Background. Among the most important factors of success in sports there are self-regulation skills of that are formed through goal-attainment. In the context of achieving high sports results, the concept of achieving the goal of J. Nicholls deserves special attention (Nicholls, 1984). According to the research, the goals of athletes can predict their emotional state and the likelihood of anxiety in the upcoming competition.
The Objective is to reveal the connection between the state of pre-competitive anxiety and the goal-setting features as a way of self-regulation in curling athletes. In accordance with the researcher conclusions of the specifics of goal orientation, we assume that athletes with an ego goal orientation are characterized by a higher precompetitive anxiety compared to athletes with a task goal orientation.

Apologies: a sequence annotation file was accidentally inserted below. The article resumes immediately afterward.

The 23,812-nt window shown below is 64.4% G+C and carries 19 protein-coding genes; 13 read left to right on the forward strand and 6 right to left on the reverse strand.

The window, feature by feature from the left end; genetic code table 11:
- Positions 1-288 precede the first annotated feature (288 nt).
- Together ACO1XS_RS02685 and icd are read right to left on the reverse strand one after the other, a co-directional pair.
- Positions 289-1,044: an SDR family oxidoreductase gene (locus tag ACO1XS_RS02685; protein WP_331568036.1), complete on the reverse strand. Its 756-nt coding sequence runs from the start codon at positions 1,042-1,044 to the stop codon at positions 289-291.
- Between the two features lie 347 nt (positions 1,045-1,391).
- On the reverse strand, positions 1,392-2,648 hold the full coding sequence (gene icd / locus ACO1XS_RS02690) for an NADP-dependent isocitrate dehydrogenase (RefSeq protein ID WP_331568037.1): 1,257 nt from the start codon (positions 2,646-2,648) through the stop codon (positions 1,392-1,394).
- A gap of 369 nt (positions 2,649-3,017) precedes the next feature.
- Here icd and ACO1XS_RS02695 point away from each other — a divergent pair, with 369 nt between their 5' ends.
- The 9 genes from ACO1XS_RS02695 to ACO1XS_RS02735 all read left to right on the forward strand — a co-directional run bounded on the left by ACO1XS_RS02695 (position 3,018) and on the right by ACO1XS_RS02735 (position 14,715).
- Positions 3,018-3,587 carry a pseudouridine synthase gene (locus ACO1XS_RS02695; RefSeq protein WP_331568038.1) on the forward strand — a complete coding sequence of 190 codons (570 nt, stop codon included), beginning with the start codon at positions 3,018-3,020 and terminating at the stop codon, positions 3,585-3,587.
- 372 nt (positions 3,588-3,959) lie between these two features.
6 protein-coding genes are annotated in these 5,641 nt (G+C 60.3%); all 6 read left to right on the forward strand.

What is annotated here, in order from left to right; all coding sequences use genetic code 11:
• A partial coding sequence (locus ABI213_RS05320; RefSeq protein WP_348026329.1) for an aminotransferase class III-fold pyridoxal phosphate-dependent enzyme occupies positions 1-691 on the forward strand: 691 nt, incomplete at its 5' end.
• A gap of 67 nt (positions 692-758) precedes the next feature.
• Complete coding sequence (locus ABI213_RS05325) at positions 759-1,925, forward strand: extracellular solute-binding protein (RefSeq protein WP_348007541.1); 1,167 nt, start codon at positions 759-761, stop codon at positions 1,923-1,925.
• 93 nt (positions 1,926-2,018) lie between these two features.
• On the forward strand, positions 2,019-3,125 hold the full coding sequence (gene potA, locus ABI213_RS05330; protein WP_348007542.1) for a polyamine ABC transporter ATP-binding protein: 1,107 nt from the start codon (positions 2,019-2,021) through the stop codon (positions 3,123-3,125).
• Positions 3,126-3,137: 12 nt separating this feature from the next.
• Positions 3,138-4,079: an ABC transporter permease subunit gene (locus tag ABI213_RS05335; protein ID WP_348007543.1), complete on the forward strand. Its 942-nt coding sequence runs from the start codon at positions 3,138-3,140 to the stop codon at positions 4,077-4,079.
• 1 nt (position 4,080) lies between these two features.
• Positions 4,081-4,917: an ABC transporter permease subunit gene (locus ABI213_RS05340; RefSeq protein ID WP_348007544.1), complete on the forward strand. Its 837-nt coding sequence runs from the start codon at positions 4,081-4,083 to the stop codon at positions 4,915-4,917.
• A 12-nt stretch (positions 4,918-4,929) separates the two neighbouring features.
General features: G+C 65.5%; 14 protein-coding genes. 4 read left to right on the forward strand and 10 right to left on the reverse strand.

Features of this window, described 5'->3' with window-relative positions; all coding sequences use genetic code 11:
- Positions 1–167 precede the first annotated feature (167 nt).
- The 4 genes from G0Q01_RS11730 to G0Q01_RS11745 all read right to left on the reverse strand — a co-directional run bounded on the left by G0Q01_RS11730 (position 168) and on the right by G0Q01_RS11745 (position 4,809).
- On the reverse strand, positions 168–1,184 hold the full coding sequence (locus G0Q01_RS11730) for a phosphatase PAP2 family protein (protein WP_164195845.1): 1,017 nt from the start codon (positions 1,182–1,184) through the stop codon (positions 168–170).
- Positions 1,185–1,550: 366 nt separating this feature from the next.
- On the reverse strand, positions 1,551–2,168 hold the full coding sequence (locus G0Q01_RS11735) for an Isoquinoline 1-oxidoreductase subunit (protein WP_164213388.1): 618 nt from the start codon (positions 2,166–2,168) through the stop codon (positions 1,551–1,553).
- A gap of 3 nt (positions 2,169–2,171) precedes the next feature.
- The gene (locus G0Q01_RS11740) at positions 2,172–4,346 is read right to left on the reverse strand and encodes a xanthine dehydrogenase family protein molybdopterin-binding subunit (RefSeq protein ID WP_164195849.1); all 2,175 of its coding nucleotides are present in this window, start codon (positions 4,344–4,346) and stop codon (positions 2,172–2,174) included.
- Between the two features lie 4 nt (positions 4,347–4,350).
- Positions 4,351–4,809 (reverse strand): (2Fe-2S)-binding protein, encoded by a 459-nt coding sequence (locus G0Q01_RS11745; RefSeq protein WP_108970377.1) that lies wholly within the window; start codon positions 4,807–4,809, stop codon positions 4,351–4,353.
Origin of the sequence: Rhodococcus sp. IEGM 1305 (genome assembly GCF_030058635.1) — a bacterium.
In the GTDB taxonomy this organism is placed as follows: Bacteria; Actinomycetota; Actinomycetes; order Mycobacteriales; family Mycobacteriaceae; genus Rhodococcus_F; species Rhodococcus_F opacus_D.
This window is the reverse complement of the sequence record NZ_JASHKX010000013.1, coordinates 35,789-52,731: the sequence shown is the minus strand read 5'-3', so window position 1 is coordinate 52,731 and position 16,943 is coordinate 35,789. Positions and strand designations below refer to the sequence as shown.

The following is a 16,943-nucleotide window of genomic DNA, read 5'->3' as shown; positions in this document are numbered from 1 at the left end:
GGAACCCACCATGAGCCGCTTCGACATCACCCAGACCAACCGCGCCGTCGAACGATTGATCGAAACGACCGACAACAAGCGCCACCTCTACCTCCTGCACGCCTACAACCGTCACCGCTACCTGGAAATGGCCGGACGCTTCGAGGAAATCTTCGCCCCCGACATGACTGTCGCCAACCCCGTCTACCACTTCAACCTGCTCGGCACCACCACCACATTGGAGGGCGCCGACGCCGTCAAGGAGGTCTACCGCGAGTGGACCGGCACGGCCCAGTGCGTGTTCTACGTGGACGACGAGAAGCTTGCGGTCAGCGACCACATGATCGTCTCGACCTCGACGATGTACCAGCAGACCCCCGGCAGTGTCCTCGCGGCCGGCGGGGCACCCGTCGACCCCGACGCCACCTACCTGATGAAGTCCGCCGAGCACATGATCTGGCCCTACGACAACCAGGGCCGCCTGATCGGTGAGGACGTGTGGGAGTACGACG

Design. The article analyzes the types of target orientations and the state of anxiety in 56 curling athletes in the pre-competition period (m = 16, f = 40). The study used the following methods: Spielberger’s anxiety scale and R. Martens’ personal competitive anxiety scale with both methods in adaptation of Yu.Hanin, author’s questionnaire to establish the focus of the curler athletes’ goals.
Results. The assumption that athletes with an ego goal orientation are characterized by a higher precompetitive anxiety compared to athletes with a task goal orientation did not receive confirmation, which contradicts the results of studies performed by other specialists. The lack of connection between precompetitive anxiety and the orientation of the goals in athletes is probably determined by the specifics of curling as a team sport. It was established that men and women do not have significant differences in adherence to one or another orientation of goals (p> 0.05), however, significant gender differences were found in terms of personal and competitive anxiety (p≤0.01; p <0.05).
Conclusions. The performed work allowed us to identify new areas for further research, such as: the role of the coach in the target-setting for athletes; the study of factors that influenced the results.